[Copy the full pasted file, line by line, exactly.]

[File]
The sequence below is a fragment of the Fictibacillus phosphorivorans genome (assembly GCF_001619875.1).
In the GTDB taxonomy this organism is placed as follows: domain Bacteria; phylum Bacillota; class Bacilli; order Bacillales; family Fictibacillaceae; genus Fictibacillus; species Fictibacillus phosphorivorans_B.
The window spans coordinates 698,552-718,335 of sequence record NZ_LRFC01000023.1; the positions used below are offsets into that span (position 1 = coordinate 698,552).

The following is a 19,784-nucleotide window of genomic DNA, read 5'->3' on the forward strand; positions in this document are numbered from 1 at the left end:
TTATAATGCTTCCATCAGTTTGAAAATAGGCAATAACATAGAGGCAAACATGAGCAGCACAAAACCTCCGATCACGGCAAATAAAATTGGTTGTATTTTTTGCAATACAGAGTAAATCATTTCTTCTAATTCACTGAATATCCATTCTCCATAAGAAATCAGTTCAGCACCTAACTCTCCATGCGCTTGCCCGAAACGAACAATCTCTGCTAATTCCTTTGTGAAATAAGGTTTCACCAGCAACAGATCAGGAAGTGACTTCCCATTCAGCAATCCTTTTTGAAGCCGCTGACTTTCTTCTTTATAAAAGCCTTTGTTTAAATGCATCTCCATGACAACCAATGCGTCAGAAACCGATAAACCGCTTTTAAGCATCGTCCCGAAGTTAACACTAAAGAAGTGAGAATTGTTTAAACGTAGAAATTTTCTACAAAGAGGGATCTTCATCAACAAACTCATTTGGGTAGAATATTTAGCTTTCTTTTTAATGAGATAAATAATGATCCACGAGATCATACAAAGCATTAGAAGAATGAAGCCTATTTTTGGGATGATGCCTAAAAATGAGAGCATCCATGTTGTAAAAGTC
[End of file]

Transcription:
The sequence below is a fragment of the Fictibacillus phosphorivorans genome (assembly GCF_001619875.1).
In the GTDB taxonomy this organism is placed as follows: domain Bacteria; phylum Bacillota; class Bacilli; order Bacillales; family Fictibacillaceae; genus Fictibacillus; species Fictibacillus phosphorivorans_B.
The window spans coordinates 698,552-718,335 of sequence record NZ_LRFC01000023.1; the positions used below are offsets into that span (position 1 = coordinate 698,552).

The following is a 19,784-nucleotide window of genomic DNA, read 5'->3' on the forward strand; positions in this document are numbered from 1 at the left end:
TTATAATGCTTCCATCAGTTTGAAAATAGGCAATAACATAGAGGCAAACATGAGCAGCACAAAACCTCCGATCACGGCAAATAAAATTGGTTGTATTTTTTGCAATACAGAGTAAATCATTTCTTCTAATTCACTGAATATCCATTCTCCATAAGAAATCAGTTCAGCACCTAACTCTCCATGCGCTTGCCCGAAACGAACAATCTCTGCTAATTCCTTTGTGAAATAAGGTTTCACCAGCAACAGATCAGGAAGTGACTTCCCATTCAGCAATCCTTTTTGAAGCCGCTGACTTTCTTCTTTATAAAAGCCTTTGTTTAAATGCATCTCCATGACAACCAATGCGTCAGAAACCGATAAACCGCTTTTAAGCATCGTCCCGAAGTTAACACTAAAGAAGTGAGAATTGTTTAAACGTAGAAATTTTCTACAAAGAGGGATCTTCATCAACAAACTCATTTGGGTAGAATATTTAGCTTTCTTTTTAATGAGATAAATAATGATCCACGAGATCATACAAAGCATTAGAAGAATGAAGCCTATTTTTGGGATGATGCCTAAAAATGAGAGCATCCATGTTGTAAAAGTC